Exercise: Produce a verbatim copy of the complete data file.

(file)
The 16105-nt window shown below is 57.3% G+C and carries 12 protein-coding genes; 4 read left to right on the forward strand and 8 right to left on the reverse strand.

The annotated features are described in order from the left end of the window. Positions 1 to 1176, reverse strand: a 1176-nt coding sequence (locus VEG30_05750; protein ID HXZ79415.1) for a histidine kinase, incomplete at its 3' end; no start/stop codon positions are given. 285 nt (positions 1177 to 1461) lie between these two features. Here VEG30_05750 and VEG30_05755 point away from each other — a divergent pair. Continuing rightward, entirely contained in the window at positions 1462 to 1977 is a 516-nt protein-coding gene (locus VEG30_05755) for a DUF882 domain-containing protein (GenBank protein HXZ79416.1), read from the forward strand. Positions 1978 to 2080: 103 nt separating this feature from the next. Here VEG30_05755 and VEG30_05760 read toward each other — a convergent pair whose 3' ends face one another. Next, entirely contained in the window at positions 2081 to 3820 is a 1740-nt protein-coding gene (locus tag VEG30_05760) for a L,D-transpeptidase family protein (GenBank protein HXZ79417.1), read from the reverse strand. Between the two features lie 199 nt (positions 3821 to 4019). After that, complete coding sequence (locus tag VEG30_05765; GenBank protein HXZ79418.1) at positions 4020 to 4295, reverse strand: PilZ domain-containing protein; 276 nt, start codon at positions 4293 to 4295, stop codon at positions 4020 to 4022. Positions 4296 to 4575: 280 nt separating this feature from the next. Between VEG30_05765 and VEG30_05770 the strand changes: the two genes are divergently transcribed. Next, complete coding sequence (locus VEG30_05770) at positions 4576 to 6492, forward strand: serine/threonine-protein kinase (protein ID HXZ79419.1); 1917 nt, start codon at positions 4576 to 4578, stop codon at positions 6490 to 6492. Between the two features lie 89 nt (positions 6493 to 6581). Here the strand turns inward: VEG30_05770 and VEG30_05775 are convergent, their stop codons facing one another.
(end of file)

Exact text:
The 16105-nt window shown below is 57.3% G+C and carries 12 protein-coding genes; 4 read left to right on the forward strand and 8 right to left on the reverse strand.

The annotated features are described in order from the left end of the window. Positions 1 to 1176, reverse strand: a 1176-nt coding sequence (locus VEG30_05750; protein ID HXZ79415.1) for a histidine kinase, incomplete at its 3' end; no start/stop codon positions are given. 285 nt (positions 1177 to 1461) lie between these two features. Here VEG30_05750 and VEG30_05755 point away from each other — a divergent pair. Continuing rightward, entirely contained in the window at positions 1462 to 1977 is a 516-nt protein-coding gene (locus VEG30_05755) for a DUF882 domain-containing protein (GenBank protein HXZ79416.1), read from the forward strand. Positions 1978 to 2080: 103 nt separating this feature from the next. Here VEG30_05755 and VEG30_05760 read toward each other — a convergent pair whose 3' ends face one another. Next, entirely contained in the window at positions 2081 to 3820 is a 1740-nt protein-coding gene (locus tag VEG30_05760) for a L,D-transpeptidase family protein (GenBank protein HXZ79417.1), read from the reverse strand. Between the two features lie 199 nt (positions 3821 to 4019). After that, complete coding sequence (locus tag VEG30_05765; GenBank protein HXZ79418.1) at positions 4020 to 4295, reverse strand: PilZ domain-containing protein; 276 nt, start codon at positions 4293 to 4295, stop codon at positions 4020 to 4022. Positions 4296 to 4575: 280 nt separating this feature from the next. Between VEG30_05765 and VEG30_05770 the strand changes: the two genes are divergently transcribed. Next, complete coding sequence (locus VEG30_05770) at positions 4576 to 6492, forward strand: serine/threonine-protein kinase (protein ID HXZ79419.1); 1917 nt, start codon at positions 4576 to 4578, stop codon at positions 6490 to 6492. Between the two features lie 89 nt (positions 6493 to 6581). Here the strand turns inward: VEG30_05770 and VEG30_05775 are convergent, their stop codons facing one another.